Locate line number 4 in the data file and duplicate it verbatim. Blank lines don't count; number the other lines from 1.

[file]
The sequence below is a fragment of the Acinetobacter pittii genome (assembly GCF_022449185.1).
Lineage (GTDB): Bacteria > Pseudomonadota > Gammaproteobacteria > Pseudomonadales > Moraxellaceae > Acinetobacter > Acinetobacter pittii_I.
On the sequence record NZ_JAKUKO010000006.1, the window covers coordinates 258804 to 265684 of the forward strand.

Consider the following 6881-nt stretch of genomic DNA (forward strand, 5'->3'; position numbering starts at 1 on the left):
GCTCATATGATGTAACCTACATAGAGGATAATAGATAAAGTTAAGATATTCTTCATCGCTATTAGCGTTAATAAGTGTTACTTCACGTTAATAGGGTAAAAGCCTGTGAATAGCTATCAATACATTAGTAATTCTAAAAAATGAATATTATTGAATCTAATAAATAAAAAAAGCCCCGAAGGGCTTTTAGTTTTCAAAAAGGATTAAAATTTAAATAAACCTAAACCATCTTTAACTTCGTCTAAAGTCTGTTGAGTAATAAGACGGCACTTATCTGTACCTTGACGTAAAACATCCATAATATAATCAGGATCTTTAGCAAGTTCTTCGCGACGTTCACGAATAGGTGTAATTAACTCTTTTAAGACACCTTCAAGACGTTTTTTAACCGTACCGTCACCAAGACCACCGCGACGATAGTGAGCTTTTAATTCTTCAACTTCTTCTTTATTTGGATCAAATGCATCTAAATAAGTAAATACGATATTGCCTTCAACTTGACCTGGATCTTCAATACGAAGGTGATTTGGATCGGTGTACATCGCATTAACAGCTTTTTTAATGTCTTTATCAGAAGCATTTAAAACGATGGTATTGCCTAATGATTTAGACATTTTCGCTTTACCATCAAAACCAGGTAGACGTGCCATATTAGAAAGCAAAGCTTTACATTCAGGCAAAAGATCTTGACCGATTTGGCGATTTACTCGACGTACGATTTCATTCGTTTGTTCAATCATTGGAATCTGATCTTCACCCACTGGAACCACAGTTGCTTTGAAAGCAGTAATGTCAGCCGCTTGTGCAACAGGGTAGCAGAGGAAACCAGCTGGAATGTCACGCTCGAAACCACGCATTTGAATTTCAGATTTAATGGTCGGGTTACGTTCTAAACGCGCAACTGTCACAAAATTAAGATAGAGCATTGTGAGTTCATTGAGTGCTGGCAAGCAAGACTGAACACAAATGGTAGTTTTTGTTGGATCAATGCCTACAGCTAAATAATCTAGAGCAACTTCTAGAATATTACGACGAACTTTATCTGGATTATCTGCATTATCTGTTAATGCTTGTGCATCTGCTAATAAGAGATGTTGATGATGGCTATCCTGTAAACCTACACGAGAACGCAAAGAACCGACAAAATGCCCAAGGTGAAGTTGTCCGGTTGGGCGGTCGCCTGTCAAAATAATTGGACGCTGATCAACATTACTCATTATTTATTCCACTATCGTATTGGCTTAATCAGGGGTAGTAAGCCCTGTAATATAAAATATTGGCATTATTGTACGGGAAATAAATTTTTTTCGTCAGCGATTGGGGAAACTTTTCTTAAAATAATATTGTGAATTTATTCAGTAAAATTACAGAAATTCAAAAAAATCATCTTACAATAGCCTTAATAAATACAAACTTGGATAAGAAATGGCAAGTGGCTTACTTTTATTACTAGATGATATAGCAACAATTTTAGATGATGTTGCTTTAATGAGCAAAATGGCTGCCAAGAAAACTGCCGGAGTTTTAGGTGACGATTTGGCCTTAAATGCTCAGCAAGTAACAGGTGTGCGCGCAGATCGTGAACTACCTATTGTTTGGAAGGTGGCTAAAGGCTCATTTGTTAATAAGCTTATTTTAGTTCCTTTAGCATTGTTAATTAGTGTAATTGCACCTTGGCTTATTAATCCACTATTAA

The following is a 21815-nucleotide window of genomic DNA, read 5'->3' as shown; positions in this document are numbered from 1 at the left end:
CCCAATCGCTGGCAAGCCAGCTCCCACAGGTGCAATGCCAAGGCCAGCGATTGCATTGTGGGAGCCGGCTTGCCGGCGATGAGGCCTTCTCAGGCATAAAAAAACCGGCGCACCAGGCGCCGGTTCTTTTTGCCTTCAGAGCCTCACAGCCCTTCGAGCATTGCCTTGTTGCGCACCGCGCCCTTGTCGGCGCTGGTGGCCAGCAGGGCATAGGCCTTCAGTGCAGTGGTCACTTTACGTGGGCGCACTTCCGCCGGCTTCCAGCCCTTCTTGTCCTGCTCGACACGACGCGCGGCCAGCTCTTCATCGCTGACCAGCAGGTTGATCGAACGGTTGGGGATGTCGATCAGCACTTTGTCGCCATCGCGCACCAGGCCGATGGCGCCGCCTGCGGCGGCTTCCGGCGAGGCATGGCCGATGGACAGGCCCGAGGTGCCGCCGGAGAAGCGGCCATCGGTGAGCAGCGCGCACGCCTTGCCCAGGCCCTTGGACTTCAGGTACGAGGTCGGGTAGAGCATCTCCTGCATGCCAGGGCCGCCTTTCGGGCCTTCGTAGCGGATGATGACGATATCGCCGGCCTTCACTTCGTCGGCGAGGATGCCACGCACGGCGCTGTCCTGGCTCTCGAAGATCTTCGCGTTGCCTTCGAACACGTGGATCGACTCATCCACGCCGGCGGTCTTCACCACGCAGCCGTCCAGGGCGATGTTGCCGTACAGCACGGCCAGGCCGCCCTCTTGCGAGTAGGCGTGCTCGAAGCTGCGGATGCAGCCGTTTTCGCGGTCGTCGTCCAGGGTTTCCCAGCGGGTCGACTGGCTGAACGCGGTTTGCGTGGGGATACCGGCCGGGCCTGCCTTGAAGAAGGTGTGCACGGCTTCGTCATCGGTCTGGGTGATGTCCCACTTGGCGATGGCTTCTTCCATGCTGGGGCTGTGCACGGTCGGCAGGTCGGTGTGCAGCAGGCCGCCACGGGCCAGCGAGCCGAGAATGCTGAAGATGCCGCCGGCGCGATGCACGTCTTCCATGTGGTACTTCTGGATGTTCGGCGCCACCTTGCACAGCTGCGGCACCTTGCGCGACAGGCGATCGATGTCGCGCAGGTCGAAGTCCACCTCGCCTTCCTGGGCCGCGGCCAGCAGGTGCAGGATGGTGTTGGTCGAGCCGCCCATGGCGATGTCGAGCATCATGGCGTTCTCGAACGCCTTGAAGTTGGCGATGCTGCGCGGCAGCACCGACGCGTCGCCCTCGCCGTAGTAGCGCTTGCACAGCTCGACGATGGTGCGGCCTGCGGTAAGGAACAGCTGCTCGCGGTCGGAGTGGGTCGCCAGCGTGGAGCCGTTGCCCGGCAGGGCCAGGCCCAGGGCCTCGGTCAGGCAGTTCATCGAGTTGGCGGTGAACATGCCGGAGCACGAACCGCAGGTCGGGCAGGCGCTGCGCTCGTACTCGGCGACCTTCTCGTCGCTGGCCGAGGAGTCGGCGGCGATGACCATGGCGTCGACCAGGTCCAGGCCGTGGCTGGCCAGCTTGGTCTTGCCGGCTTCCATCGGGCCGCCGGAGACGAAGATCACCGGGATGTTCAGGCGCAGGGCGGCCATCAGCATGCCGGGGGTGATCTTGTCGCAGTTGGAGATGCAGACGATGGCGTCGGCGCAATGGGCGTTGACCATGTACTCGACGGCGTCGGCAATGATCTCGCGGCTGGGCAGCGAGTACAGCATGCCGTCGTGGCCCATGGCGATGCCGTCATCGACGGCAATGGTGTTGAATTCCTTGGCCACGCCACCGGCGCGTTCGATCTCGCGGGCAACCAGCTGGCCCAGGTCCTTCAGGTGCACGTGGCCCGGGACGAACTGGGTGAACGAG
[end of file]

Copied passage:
Consider the following 6881-nt stretch of genomic DNA (forward strand, 5'->3'; position numbering starts at 1 on the left):